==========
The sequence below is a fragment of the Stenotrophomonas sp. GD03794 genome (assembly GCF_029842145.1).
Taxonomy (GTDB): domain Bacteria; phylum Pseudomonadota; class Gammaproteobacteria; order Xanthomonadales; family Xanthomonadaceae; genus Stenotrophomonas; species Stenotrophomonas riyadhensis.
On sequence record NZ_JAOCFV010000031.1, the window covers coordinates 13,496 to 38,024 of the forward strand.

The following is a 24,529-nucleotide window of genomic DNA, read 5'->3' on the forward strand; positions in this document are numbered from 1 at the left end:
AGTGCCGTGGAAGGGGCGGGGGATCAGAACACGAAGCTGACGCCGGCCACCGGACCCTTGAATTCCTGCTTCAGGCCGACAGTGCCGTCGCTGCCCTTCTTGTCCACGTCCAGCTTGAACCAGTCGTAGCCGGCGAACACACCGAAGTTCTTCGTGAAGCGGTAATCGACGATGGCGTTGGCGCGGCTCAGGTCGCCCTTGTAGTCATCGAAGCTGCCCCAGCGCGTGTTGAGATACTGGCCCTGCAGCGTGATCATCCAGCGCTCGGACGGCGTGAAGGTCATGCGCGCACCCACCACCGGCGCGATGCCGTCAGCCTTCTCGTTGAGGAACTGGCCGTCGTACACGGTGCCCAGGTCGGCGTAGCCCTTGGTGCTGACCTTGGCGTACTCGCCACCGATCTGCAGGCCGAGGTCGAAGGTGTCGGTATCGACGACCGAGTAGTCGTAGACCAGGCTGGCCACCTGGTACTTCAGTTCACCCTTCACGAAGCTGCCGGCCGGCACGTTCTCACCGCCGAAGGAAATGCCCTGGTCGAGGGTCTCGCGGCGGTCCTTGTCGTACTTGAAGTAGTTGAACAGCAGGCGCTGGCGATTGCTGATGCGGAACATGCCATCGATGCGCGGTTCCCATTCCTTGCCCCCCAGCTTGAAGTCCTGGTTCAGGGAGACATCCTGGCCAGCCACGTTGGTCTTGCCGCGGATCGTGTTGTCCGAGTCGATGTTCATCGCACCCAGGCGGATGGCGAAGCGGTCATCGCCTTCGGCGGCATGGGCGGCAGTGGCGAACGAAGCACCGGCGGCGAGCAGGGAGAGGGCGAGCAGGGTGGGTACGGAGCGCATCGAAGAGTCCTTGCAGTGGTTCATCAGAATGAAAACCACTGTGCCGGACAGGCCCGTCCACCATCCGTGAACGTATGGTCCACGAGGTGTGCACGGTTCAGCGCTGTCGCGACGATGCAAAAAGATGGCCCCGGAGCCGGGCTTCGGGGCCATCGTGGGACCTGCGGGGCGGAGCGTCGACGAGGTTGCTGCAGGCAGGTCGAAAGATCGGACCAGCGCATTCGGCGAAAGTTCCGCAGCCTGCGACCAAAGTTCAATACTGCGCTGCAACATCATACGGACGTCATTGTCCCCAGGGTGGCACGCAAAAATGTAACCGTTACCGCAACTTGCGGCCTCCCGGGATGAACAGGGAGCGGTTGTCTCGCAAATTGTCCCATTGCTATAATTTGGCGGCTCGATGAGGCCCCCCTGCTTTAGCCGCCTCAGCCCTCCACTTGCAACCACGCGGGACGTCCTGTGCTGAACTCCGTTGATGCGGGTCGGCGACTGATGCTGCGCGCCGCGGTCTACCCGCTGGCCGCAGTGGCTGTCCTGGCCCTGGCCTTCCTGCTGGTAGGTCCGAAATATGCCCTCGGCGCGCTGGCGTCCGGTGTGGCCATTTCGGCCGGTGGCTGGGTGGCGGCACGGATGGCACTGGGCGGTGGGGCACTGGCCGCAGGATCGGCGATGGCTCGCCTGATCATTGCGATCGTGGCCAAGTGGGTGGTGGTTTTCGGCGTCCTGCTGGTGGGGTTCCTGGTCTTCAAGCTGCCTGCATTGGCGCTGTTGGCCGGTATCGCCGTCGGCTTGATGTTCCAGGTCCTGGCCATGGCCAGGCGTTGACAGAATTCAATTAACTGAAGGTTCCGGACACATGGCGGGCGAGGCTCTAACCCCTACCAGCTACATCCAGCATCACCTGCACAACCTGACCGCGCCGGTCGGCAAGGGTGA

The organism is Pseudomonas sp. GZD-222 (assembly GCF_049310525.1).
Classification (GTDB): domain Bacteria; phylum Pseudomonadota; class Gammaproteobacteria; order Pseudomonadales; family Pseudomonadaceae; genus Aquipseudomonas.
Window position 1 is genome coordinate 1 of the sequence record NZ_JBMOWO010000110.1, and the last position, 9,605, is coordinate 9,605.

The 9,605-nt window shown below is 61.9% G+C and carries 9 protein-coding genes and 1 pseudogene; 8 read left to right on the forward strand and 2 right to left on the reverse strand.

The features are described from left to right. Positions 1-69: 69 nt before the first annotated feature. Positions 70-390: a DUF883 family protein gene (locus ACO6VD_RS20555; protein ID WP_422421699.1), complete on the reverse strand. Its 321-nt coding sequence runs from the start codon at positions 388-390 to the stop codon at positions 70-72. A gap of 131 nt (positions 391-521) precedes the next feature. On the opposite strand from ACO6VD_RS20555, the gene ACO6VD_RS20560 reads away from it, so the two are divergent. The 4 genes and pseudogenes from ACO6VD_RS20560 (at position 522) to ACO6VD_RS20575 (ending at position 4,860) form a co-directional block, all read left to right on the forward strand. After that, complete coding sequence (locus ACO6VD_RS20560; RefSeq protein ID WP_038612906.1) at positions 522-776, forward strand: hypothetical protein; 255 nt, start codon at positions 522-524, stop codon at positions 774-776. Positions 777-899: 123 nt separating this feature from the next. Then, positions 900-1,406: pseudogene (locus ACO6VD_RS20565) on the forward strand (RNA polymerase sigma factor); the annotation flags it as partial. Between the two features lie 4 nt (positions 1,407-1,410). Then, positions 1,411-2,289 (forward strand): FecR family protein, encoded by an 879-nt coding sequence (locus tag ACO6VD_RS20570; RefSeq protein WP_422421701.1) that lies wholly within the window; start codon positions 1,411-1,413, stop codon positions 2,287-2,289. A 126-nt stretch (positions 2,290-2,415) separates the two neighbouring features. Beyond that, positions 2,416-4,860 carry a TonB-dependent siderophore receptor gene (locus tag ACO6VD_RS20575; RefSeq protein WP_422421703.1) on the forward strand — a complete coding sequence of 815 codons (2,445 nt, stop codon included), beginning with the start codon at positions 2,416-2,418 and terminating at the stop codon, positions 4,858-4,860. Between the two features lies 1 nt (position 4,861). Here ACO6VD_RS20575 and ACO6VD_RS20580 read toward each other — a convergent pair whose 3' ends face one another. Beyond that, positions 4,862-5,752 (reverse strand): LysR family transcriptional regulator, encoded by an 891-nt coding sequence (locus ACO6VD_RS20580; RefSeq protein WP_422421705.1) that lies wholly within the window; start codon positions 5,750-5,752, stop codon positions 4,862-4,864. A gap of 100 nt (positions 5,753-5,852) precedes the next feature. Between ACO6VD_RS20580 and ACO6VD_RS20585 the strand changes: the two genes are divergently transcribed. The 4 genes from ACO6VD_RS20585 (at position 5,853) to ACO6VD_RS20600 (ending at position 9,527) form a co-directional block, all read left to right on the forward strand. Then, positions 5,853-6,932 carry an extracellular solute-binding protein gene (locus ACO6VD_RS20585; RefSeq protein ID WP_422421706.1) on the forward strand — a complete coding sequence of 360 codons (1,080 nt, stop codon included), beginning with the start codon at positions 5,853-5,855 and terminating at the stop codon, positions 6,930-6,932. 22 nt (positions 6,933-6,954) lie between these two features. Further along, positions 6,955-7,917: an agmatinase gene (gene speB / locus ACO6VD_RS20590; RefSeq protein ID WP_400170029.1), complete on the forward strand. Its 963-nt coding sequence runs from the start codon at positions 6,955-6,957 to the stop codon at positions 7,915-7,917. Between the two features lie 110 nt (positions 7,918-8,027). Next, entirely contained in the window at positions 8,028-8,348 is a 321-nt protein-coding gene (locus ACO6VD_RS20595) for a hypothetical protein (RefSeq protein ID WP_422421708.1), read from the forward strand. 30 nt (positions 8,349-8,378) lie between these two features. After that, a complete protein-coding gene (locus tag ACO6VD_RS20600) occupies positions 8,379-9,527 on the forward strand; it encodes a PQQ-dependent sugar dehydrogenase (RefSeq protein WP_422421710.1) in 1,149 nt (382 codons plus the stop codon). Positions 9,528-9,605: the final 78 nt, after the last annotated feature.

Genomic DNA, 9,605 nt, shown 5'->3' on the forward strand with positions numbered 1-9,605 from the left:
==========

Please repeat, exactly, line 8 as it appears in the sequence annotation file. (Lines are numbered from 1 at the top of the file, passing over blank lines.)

Window position 1 is genome coordinate 1 of the sequence record NZ_JBMOWO010000110.1, and the last position, 9,605, is coordinate 9,605.